The Molson Canadian World Hockey Summit continued it Toronto this morning at the Air Canada Centre, the hottest topic being the difference between body contact and body checking and when these aspects of the game should be introduced to children. Several experts offered opinions, as many philosophies as men on stage.
The backbone of the theme was provided by Dr. Mark Aubry, who works extensively with both the IIHF and Hockey Canada. He provided statistical analysis of player injuries. Hockey Canada has conducted an experiment in which youth players in Calgary and Montreal played with body-checking and without checking. “In every instance and at every level, teams and leagues that had body-checking incurred a significant increase in injuries,” he revealed.
What are those injuries? Broken bones, concussions, and cuts lead the way.
Not surprisingly, Aubry and the IIHF have been studying injuries at the international for the last 12 years and showed results in incidents of injuries between men and women (who do not allow body-checking). “The results are the same,” he said. “Men suffer many more injuries than women, who suffer more injuries from incidental contact than anything else.”
“Body checking is a skill—not a license to kill.”
In short, he said, it’s about awareness and coaching and finding a balance between physical contact and deliberate attempt to injure. Hitting is a skill in the game, no question, but if used for excessive violence it is unwanted at every level.
Peter Laviolette, a Cup-winning American coach and Team USA’s coach at the 2006 Olympics, weighed in next.
“My opinion about body-checking is that of a parent of a 12- and 11-year-old and an NHL coach as well. I believe at pee wee hockey we should have contact but not body checking. There’s quite a risk for kids who may or may not make it to the NHL. At that age it’s about enjoying the game and teaching skills. You can introduce the hitting at the later age. I also agree with Dr. Aubry about educating and teaching about hitting, not only the players but the parents and coaches. I would suggest introducing a standard of safety which we can give right from the time kids start to play.”
Bob Mancini was up next and discussed the situation in the United States. “We have introduced the American Development Model which as three major components. First, the game has to be fun. We have an attrition rate of 44 per cent for kids by the time they are nine years old. This is unacceptable. Secondly, we have to evaluate the coaches of kids eight years of age and under, since that’s when kids are leaving the game. And third, we have to be open to change. We have to find out how the associations run their leagues and learn hoe to improve every aspect of the game.”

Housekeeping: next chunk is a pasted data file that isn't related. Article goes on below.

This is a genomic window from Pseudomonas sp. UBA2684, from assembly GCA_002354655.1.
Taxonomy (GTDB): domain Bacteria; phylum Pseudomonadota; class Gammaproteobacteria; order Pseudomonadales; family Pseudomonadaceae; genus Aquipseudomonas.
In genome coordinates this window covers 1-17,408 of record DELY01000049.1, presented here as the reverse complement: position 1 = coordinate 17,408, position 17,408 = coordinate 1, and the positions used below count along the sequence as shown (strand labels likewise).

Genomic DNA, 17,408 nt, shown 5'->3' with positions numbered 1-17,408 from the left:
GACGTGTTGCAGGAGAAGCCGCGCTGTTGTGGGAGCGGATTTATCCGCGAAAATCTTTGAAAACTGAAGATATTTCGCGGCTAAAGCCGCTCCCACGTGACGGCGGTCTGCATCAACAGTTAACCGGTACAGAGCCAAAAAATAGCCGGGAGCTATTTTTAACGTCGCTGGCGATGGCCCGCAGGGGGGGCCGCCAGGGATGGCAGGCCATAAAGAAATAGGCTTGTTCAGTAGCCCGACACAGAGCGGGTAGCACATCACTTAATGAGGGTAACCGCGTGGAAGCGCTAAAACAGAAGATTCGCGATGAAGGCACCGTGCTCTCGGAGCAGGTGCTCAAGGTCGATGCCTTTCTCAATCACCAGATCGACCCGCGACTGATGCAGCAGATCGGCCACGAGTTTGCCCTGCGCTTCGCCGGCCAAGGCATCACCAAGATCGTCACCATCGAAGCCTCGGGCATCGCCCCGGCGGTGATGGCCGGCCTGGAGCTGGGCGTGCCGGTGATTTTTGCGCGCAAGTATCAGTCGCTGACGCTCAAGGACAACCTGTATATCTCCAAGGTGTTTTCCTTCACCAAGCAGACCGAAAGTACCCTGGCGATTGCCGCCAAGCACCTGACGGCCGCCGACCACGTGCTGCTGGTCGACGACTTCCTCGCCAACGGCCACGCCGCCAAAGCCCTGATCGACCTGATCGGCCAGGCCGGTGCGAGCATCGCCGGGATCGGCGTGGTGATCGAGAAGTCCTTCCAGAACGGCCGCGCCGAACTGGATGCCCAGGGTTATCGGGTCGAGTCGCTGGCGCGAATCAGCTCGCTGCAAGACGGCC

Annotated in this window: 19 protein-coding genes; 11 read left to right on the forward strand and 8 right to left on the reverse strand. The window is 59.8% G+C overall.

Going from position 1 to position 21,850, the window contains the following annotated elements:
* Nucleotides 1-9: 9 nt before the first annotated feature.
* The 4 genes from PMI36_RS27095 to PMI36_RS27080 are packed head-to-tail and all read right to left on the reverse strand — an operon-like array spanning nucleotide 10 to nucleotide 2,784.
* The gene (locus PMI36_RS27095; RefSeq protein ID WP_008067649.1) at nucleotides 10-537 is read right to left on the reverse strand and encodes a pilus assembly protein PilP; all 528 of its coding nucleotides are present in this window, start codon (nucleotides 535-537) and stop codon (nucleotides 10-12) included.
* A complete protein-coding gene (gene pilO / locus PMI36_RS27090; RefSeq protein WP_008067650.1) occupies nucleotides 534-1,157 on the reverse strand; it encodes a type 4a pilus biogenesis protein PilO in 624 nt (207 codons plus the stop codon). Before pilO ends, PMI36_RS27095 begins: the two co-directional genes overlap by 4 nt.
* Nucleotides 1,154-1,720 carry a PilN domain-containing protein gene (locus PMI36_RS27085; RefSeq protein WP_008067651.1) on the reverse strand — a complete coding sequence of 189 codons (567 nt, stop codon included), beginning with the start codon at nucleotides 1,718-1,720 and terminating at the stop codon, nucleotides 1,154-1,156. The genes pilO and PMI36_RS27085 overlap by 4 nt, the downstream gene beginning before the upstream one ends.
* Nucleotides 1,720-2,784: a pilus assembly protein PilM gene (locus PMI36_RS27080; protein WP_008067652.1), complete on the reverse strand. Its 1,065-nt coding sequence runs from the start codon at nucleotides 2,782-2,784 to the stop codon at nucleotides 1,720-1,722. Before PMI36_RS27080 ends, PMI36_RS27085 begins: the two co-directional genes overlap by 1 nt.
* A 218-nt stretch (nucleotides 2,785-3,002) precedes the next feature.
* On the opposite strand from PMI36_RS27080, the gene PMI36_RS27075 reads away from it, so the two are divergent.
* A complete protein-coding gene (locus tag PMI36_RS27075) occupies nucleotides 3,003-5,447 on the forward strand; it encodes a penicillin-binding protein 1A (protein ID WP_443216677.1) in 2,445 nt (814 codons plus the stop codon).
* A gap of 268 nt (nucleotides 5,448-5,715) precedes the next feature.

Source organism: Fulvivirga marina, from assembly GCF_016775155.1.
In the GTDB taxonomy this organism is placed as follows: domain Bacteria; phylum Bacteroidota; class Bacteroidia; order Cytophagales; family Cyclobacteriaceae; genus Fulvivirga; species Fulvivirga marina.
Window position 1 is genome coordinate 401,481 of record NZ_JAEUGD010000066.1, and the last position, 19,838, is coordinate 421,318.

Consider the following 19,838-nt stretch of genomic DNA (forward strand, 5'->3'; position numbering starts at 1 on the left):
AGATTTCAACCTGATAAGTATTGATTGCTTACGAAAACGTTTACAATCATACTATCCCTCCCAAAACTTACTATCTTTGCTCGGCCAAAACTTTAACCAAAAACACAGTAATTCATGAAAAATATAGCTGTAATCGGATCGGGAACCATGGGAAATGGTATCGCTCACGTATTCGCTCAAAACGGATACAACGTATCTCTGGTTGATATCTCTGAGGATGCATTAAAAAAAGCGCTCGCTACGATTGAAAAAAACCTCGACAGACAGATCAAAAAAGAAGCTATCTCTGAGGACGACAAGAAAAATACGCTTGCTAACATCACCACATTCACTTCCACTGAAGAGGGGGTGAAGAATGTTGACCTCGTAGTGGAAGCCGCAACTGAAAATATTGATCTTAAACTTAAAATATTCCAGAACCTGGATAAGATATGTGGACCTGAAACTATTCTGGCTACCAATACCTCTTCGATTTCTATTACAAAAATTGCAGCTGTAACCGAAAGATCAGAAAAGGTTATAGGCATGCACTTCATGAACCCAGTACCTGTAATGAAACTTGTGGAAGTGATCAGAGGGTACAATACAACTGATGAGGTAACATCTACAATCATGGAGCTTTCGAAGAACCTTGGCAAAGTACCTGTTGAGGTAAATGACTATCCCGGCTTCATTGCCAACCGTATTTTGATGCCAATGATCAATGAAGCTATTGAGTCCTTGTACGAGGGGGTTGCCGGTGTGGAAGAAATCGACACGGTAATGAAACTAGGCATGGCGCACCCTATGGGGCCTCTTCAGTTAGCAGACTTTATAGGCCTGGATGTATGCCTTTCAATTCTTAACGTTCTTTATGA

Long-time NHLer Brendan Shanahan, now working with the NHL, spoke as retired player and parent. “My seven-year-old son Jack just started playing, and he has the most important thing mastered—he loves it. But what I really want is that he has a safe environment to develop skills for the game. I think the coaches have to be more accountable and responsible…But for most people, I think the main thing is we’ve lost that love for shinny. Just go on the ice and play—no coaches, no parents, just fool around and have fun. We have to learn, though, that what we knew as kids and what we experienced as NHL players is not the reality now. Times change.”
Bob Boughner, another former NHLer of less skill but an OHL coach for the last four years spoke. “My biggest worry is how a coach manages a team during the time he has on ice. When I was in Colorado, our coach Joel Quenneville warned us to be ready from the minute we step on the ice. There’s no wasted time. Players can warm up off the ice and develop some skills around the rink, but when you’re on your ice, which is precious time, you have to develop skills with the pucks. Conditioning shouldn’t be done on ice as much with all the programs players can do in the gym and off ice. Managing the ice is something everyone at the minor hockey level can do better.”
Jack Hewitt, a coach in the GTHL (Greater Toronto Hockey League), finished the session: “Although Hockey Canada has done a great job with its Coaching Certification Program, in my mind we can do a better job hiring coaches. We also need to have more ice time for skill development, and I think there is going to be a tsunami in this country with arenas that are in terrible condition. They were built more than 40 years ago. We need to refurbish and upgrade our arenas. And ice time has to be cheaper. We pay some $400 an hour and prime time ice during the week isn’t even an option. It’s not available.”
Overall, Hewitt stressed efficiency at all levels—coaches, arenas, and associations. A decentralized system in Ontario, he observed, allows some ten groups control the players in the province when one centralized body would be more efficient, effective, cheaper.
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